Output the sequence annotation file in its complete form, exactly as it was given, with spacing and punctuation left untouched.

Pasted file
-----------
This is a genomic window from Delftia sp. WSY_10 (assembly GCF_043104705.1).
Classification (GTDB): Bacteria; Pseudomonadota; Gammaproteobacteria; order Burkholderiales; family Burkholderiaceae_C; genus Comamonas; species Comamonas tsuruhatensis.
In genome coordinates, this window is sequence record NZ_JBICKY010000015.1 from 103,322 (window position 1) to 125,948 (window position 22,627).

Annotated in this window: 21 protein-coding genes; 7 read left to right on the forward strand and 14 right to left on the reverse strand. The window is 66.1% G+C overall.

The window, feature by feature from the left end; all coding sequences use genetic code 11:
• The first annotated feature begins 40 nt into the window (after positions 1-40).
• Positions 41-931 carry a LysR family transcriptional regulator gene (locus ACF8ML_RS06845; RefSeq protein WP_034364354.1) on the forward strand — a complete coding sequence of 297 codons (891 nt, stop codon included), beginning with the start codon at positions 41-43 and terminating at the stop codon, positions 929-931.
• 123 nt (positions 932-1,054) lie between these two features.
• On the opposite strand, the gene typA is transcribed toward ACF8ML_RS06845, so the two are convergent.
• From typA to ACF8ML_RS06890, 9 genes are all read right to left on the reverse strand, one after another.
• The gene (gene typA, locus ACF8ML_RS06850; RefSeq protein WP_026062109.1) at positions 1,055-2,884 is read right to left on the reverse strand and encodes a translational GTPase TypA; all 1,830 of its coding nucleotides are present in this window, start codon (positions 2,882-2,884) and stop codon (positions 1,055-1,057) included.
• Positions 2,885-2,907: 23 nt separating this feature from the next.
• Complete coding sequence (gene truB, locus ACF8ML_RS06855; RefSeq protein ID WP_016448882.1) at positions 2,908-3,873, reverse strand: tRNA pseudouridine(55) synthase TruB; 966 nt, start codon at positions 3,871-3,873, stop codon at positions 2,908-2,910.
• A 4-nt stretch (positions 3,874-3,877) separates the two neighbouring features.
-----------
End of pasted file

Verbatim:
This is a genomic window from Delftia sp. WSY_10 (assembly GCF_043104705.1).
Classification (GTDB): Bacteria; Pseudomonadota; Gammaproteobacteria; order Burkholderiales; family Burkholderiaceae_C; genus Comamonas; species Comamonas tsuruhatensis.
In genome coordinates, this window is sequence record NZ_JBICKY010000015.1 from 103,322 (window position 1) to 125,948 (window position 22,627).

Annotated in this window: 21 protein-coding genes; 7 read left to right on the forward strand and 14 right to left on the reverse strand. The window is 66.1% G+C overall.

The window, feature by feature from the left end; all coding sequences use genetic code 11:
• The first annotated feature begins 40 nt into the window (after positions 1-40).
• Positions 41-931 carry a LysR family transcriptional regulator gene (locus ACF8ML_RS06845; RefSeq protein WP_034364354.1) on the forward strand — a complete coding sequence of 297 codons (891 nt, stop codon included), beginning with the start codon at positions 41-43 and terminating at the stop codon, positions 929-931.
• 123 nt (positions 932-1,054) lie between these two features.
• On the opposite strand, the gene typA is transcribed toward ACF8ML_RS06845, so the two are convergent.
• From typA to ACF8ML_RS06890, 9 genes are all read right to left on the reverse strand, one after another.
• The gene (gene typA, locus ACF8ML_RS06850; RefSeq protein WP_026062109.1) at positions 1,055-2,884 is read right to left on the reverse strand and encodes a translational GTPase TypA; all 1,830 of its coding nucleotides are present in this window, start codon (positions 2,882-2,884) and stop codon (positions 1,055-1,057) included.
• Positions 2,885-2,907: 23 nt separating this feature from the next.
• Complete coding sequence (gene truB, locus ACF8ML_RS06855; RefSeq protein ID WP_016448882.1) at positions 2,908-3,873, reverse strand: tRNA pseudouridine(55) synthase TruB; 966 nt, start codon at positions 3,871-3,873, stop codon at positions 2,908-2,910.
• A 4-nt stretch (positions 3,874-3,877) separates the two neighbouring features.